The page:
The gel can be stored at room temperature for a prolong duration, which makes its transportation and use in rough field conditions viable.
The gel can be stored at room temperature for a prolong duration, which makes its transportation and use in rough field conditions viable.

Now, there’s an injectable bandage that stops bleeding, speeds healing

Given the high mortality rates due to haemorrhaging, there is an unmet need to quickly self-administer materials that prevent fatality due to excessive blood loss.
By HT Correspondent | Sanchita Sharma, Hindustan Times
UPDATED ON APR 04, 2018 12:27 PM IST

An injectable bandage fabricated from a seaweed-derived gel that is used in cooking can stop bleeding and promote wound healing, according to researchers of Indian origin in the Department of Biomedical Engineering at Texas A&M University.

This self-administering injectable gel can prevent death from excessive blood loss from road traffic accidents, internal bleeding and shrapnel injury.

Researchers used kappa-carrageenan found in seaweed to design injectable hydrogels, which are jelly-like 3-D water swollen polymer network that simulate the structure of human tissues. Kappa-carrageenan on its own takes around 300 seconds to form a significant clot, but integrating it with nanosilicates reduces the clotting time by approximately two-folds.

The hydrogel is a shear-thinning gel, which flows like a liquid under mechanical force (injection) but solidifies when the force is removed. “Once injected inside the body, the gel comes in contact with blood where component present in blood, such as plasma protein and platelets, get attracted to hydrogel surface and activate platelets to initiate the clotting process,” said Dr Akhilesh K. Gaharwar, assistant professor in the Department of Biomedical Engineering at Texas A&M University. The study is published in the journal Acta Biomaterialia,

“These biomaterials can be introduced into a wound site using minimally invasive approaches to promote a natural clotting cascade and initiate wound healing response after hemostasis (the process to stop bleeding),” said Dr Gaharwar.

Researchers used kappa-carrageenan found in seaweed to design injectable hydrogels, which are jelly-like 3-D water swollen polymer network that simulate the structure of human tissues.
Researchers used kappa-carrageenan found in seaweed to design injectable hydrogels, which are jelly-like 3-D water swollen polymer network that simulate the structure of human tissues.

The raw materials for gel fabrication are cheap and easily obtained. “To make 1 ml of injectable bandage, it might cost $1 (Rs 65). If we prepare in bulk, then total cost will be quite low (10 cent/mL),” said Dr Gaharwar. Its versatility makes it possible to incorporate any type of small molecule drugs or large molecule proteins for sustained release.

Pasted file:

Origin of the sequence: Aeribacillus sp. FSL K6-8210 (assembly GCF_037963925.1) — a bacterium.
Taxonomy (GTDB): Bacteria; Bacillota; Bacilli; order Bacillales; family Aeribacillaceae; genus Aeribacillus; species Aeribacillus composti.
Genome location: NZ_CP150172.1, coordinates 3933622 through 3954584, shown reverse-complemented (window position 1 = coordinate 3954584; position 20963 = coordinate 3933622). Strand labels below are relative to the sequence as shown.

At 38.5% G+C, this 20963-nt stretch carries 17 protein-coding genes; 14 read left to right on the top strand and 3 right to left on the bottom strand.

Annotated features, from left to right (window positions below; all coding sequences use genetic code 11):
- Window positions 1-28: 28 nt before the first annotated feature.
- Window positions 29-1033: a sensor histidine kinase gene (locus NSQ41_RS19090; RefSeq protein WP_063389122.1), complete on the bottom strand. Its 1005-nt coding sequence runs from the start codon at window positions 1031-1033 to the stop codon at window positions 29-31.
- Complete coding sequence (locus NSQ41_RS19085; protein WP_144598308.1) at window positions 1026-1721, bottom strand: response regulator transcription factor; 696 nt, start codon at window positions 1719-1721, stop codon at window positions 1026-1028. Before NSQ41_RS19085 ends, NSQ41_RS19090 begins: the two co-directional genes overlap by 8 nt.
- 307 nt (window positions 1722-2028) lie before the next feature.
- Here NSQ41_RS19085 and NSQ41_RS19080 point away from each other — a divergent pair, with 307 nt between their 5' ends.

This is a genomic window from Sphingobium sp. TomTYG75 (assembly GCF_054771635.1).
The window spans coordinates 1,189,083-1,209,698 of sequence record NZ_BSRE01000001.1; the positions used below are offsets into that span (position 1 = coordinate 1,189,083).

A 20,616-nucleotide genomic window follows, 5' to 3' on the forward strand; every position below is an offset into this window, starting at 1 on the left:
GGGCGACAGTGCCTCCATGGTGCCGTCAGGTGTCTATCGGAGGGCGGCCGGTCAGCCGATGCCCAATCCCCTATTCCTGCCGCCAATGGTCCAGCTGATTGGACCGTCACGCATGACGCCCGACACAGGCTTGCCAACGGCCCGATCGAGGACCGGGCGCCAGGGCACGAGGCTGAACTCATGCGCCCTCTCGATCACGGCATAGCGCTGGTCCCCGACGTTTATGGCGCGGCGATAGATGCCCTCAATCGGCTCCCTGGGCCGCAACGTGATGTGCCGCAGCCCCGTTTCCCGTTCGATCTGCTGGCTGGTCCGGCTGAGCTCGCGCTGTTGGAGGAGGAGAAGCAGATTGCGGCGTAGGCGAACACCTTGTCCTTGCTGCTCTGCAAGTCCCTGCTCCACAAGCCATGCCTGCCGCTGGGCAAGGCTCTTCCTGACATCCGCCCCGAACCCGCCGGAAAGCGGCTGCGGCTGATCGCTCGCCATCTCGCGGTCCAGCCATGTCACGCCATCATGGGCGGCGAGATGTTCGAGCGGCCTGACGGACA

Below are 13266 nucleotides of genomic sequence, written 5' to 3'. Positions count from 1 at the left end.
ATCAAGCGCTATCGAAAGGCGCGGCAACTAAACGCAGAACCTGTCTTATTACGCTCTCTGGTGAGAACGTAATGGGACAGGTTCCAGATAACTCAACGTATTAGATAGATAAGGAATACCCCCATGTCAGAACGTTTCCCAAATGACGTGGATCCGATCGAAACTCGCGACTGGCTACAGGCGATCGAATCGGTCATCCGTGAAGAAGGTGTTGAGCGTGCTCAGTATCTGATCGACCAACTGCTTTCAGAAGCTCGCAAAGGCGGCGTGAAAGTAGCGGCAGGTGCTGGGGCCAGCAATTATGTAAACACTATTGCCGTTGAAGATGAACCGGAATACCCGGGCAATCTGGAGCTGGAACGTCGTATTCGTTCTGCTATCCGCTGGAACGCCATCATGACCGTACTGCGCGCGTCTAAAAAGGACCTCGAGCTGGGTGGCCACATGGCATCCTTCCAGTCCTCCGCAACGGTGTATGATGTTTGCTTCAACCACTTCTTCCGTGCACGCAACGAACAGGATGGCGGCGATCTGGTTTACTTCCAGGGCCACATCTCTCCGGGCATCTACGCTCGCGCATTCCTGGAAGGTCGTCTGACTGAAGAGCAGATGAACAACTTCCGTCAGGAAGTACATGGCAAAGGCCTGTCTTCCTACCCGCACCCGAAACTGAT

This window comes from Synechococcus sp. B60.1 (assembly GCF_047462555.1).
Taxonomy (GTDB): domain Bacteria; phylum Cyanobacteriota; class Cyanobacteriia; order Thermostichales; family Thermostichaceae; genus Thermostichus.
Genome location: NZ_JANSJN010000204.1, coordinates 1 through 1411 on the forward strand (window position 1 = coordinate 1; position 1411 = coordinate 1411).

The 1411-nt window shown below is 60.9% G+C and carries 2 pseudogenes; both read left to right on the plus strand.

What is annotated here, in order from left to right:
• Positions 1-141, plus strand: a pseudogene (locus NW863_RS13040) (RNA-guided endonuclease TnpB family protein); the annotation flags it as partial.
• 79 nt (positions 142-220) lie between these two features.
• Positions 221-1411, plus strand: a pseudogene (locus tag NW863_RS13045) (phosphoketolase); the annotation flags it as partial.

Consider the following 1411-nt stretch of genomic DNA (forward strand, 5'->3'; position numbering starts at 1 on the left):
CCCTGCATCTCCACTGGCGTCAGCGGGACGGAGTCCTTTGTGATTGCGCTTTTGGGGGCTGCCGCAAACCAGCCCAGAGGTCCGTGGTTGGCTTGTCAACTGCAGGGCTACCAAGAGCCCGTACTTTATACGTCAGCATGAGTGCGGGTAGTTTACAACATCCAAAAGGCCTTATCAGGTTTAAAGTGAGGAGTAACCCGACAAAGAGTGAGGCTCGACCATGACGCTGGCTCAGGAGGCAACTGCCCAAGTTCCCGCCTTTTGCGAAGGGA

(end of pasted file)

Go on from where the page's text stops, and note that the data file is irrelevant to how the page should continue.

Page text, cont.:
The gel can be stored at room temperature for a prolong duration, which makes its transportation and use in rough field conditions viable. “Our study has shown that gel have long shelf-life. There is no need for cold-chain storage, so it can be used in remote locations and extreme conditions such as battlefield,” he said.

Innovators are calling it a remarkable addition to the achievements in the field of nanotechnology. “Many people die in road accidents due to internal bleeding from lack of timely medical aid, this innovation will help address the lacunae,” said Manish Goel, founder and CEO, i3 Nanotec LLC & ICube Nanotec India, who has two US patents and one patent in nano clean tech.

“A more conducive environment for academia-industry partnerships and incubation space for young scientists will undoubtedly foster such and many more innovations. It is disheartening to see so many young researchers migrate to IT and finance, when nanotechnology and chemical engineering have the potential of being incredibly lucrative while simultaneously contributing to healthier and wealthier society,“ said Goel.

The gel can be stored at room temperature for a prolong duration, which makes its transportation and use in rough field conditions viable. Innovators are calling it a remarkable addition to the achievements in the field of nanotechnology.

The injectable gel is also conducive to prolonged release of medicines used to heal the wound as the negative surface charge of nanoparticles prompts electrostatic interactions with medicines, resulting in their slow release.

Increasing research is focusing on speeding up the healing process. The use of biologics such as protein and growth factors significantly boost the body’s ability to heal wound faster, but the challenge is to achieve slow release of biologics.

“Currently available technologies for drug delivery have issues like burst release (of medicines), a short therapeutic window, and need for multiple injection/doses. Our injectable bandage can overcome all these problems by sustained and prolong delivery of molecules. Moreover, no chemical modification of either drug or nanoparticles is needed, because our system uses electrostatic forces between drug and nanoparticles for sequestering and releasing process,” said Dr Gaharwar.

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